Does he open the car door for you to get in and out no matter the time or place?
Does he give you his jacket during a cold night, even though you were the one who chose to wear inappropriate clothing for the season?
You know, the one where men put a string of acts together to make you think he is worthy of you - a string of acts he will never do again once you're officially a couple. Well I find the whole thing to be an exploration in nonsense; whether it's on a first date or after 10 years of marriage.
Why is pulling a chair out in a restaurant for the lady to sit on gentlemanly?
Is she a baby who can't do it herself? But I hear the retort from the romantics ...oh but this adds to the romance, it's part of the courtesy, the courtship - really? Because I swear she'll only adjust the seat to how she really wants it - right after he's finished Heimliching her against the table edge.
"I'm not going to robotically compliment a date unless I'm in a moment where I feel too. And furthermore what is the importance of me confirming I find you attractive after I've asked you out in the first place?"
These chivalrous acts are forms of sexism, they are I tell you! Some patronising off-shoot that says the fairer sex is so weak and dainty that they need special consideration all the time. And before you jump down my throat about this view, saying that they are just nice things to do for your partner/date, ask yourself what these gestures really mean, especially if they are not coming from a man's natural inclination to perform. I asked those particular questions at the beginning of the blog because truth be told; nobody is doing these things in the privacy of their own home...so what are we talking about here? A collection of social displays for other people to see, but blud, I'm not trying to impress strangers. I'm not going to robotically compliment a date unless I'm in a moment where I feel too. And furthermore what is the importance of me confirming I find you attractive after I've asked you out in the first place?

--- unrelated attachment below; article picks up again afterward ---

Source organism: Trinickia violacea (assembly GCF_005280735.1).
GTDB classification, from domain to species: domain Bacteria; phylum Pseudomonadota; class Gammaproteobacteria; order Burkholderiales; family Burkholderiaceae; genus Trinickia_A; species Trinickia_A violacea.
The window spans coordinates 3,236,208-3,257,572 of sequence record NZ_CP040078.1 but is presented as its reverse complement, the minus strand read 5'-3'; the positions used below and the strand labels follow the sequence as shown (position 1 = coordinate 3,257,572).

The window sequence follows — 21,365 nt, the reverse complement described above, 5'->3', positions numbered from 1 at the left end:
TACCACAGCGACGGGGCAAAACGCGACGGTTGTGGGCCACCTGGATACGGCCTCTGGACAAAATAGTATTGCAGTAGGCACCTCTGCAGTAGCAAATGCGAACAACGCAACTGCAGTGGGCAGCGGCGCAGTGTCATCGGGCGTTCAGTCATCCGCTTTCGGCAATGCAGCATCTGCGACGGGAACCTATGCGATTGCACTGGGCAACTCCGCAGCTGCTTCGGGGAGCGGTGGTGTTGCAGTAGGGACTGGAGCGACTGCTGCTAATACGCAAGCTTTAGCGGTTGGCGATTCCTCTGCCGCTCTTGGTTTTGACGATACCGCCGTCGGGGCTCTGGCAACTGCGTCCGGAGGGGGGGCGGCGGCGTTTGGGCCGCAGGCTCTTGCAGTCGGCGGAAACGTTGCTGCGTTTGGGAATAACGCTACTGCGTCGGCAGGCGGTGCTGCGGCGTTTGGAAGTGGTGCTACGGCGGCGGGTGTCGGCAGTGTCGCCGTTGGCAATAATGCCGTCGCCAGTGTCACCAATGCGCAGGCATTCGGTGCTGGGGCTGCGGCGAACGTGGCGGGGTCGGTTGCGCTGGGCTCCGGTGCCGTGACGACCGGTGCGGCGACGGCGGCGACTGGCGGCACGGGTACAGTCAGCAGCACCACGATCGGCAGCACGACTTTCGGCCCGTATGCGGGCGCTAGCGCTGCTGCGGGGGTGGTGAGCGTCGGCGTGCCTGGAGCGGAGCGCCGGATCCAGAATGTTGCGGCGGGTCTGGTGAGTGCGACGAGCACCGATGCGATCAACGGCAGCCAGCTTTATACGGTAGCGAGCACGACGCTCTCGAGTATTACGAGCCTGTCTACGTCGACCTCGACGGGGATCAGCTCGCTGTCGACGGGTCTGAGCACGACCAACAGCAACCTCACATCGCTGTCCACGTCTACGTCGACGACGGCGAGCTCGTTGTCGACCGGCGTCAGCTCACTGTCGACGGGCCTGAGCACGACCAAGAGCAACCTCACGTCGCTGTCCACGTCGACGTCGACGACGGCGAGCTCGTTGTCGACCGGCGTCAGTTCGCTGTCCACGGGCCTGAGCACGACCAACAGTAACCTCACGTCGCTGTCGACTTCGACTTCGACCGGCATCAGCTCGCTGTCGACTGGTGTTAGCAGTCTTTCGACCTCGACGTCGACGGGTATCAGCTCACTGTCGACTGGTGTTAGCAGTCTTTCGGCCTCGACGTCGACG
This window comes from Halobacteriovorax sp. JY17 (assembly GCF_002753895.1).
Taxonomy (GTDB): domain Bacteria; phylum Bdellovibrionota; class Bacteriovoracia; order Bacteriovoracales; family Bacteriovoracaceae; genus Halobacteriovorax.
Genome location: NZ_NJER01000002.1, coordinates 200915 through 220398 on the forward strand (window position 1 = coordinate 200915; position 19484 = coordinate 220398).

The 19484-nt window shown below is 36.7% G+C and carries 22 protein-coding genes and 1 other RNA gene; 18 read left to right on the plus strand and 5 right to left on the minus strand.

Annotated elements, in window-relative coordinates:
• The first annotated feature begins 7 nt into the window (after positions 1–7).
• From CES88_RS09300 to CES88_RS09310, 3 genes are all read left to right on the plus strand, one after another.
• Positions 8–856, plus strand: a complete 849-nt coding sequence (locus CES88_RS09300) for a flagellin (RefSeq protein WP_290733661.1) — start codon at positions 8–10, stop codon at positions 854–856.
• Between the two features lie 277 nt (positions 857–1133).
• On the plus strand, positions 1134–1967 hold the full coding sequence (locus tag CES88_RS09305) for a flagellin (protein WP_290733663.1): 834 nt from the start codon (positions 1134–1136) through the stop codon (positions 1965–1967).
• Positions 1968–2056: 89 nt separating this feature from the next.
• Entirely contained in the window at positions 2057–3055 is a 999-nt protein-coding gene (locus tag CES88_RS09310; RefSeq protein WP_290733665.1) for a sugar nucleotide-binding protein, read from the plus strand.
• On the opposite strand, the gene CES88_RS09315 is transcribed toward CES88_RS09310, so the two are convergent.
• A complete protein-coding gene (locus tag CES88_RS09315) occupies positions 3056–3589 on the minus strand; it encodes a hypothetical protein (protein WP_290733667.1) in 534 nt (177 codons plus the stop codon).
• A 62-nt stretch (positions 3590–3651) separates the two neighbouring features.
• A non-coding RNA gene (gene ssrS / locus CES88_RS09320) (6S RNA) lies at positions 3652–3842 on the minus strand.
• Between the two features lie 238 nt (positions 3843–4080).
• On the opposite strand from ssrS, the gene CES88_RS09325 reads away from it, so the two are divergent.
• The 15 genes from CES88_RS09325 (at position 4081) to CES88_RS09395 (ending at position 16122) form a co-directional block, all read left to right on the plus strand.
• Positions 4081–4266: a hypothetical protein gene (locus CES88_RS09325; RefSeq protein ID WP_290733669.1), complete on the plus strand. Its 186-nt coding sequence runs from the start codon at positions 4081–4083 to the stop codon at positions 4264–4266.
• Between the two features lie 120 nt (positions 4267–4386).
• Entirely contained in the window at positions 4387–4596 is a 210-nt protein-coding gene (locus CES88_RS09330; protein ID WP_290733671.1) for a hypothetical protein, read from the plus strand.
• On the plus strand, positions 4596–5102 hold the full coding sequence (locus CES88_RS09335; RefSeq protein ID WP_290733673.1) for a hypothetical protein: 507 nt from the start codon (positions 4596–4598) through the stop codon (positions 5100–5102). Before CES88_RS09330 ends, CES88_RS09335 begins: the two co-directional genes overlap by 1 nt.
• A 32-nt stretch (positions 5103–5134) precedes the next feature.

Do you have some psychological need to have to know you look good to me or just look good period. Why don't you tell me I'm attractive damn it!
The real displays of 'like' and affection can't often be analysed and substantiated by systematically following a list of 'decent actions' that is how you trick someone. And even in my personal truth where admittedly I do some of this stuff, it comes about as a natural act of kindness, if it's seemingly needed or (drum roll) makes sense at the time. But nothing will ever beat a spontaneous gesture of kindness, it is the difference between buying flowers for a partner's birthday and buying flowers for no occasion simply because you were feeling love for them and wanted to express that.
Another Man's View On Chivalry